There's nothing like a powerful virus to make a Windows administrator wish he had a patch management strategy.
The notorious Code Red and Nimda viruses knocked out 1,500 Windows workstations, laptops and servers in WorldCom Inc.'s call center support division for 24 hours in the fall of 2001. The number of stricken machines may have been a small percentage of the division's 30,000 machines, but Nimda shook the IT department and executive ranks into action, said James Baird, a senior systems security analyst for Ashburn, Va.-based WorldCom.
"We had 40 IT folks working 24 hours to get our systems patched, machine by machine," Baird said. "They were all expected on different jobs that were put on hold."
Every admin likely has heard a story similar to Baird's -- of trouble striking when there's no patch management strategy in sight -- but admins don't have to wait for disaster before they shore up their Windows networks. Admins must help managers weigh the risks of not patching Windows networks against the time and expense it takes to create a patch management strategy.
"You're quantifying the cost of doing something about the problem versus not doing something," said Jeff Kaplan, managing director of ThinkStrategies, a research firm in Wellesley, Mass. A patch management strategy comes with direct costs, such as administrator salaries and software, he said. Going without a strategy results in indirect costs, such as system shutdowns or poor network performance, which erode employee productivity, partnerships, sales and reputations.
Here are some steps admins can take to persuade managers that, when it comes to patch management, there's no time to waste:
Ask managers what value they place on company data, intellectual property, trade secrets and other corporate information on the Windows network in order to help determine the company's level of risk tolerance, said Pete Lindstrom, research director at Spire Security LLC, in Malvern, Pa. If patch management is deemed a low priority, admins must make the risks clear to managers.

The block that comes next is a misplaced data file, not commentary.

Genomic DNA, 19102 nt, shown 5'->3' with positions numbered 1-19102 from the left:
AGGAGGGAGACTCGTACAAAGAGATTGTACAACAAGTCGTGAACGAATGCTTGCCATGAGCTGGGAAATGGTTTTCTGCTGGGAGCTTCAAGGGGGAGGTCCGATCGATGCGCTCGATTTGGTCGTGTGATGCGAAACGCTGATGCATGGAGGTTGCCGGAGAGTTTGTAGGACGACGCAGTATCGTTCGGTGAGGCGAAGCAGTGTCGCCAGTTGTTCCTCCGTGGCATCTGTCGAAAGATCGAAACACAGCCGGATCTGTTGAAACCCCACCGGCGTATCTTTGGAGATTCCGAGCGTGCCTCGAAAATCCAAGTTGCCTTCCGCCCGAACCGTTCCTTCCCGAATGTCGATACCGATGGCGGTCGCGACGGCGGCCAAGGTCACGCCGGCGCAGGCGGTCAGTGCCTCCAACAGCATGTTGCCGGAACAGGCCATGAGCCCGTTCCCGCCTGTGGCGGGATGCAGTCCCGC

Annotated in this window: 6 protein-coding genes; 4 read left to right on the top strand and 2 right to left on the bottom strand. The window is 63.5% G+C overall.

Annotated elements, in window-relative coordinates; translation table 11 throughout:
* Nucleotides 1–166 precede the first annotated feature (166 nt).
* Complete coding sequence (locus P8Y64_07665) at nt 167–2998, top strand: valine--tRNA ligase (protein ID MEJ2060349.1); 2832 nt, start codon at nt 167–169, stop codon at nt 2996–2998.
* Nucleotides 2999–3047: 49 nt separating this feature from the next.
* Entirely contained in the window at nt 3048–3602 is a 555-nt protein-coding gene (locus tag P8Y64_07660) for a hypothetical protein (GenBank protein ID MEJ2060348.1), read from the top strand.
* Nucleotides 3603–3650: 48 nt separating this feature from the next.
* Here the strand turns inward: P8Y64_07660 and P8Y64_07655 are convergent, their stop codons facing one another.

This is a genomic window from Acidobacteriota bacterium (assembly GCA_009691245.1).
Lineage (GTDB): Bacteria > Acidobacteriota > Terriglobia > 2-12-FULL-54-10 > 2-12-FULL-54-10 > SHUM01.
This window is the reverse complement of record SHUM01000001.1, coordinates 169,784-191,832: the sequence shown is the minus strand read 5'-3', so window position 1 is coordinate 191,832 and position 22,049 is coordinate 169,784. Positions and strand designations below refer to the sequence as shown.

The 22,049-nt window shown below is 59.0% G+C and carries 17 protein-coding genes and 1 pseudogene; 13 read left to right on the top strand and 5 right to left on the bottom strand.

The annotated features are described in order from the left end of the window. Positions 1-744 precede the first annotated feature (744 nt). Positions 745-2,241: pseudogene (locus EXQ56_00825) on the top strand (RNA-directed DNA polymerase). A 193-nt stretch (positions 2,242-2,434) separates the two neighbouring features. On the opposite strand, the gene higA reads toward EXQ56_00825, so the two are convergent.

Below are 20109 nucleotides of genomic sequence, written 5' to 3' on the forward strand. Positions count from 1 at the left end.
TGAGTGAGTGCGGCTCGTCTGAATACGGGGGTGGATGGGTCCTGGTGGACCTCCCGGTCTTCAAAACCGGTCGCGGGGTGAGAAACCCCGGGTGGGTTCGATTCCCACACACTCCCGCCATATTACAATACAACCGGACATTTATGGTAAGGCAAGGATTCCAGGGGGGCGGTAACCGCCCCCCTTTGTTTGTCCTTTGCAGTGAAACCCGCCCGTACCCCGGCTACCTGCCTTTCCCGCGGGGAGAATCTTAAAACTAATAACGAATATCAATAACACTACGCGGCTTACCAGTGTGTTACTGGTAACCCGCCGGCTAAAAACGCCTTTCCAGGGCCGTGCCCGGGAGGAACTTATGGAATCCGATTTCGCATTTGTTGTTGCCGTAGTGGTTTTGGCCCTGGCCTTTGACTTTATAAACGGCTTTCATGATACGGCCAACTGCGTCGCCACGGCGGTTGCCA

Write a report describing how the IT department responded to a particular virus, Lindstrom said. Include the number of hours admins spent reviving the network, the duration of user downtime, any business transactions affected and any other tech responsibilities that were disrupted or shoved aside. To formulate hard data, multiply the number of hours spent fixing the network by a typical hourly consulting fee.
Track time spent reacting to issues related to Windows patches and time spent proactively managing the network, ThinkStrategies' Kaplan said. "If a major proportion of an administrator's time is spent on reactive maintenance that could've been avoided, it's obviously not a good use of time," he said.
Prepare a list of current, applicable network vulnerabilities, said WorldCom's Baird, who is based in Atlanta and is an adjunct instructor with the Georgia Bureau of Investigation, an organization that educates the public about Internet security.
Several organizations maintain Web sites that list the latest virus threats, including McAfee Security, Trend Micro Inc., Symantec Corp., Internet Security Systems Inc., TruSecure Corp., and VulnWatch, a nonprofit security vulnerability mailing list.
A reference list of security vulnerabilities, Common Vulnerabilities and Exposures, is hosted by the Mitre Corp., a nonprofit that provides IT support to the government.
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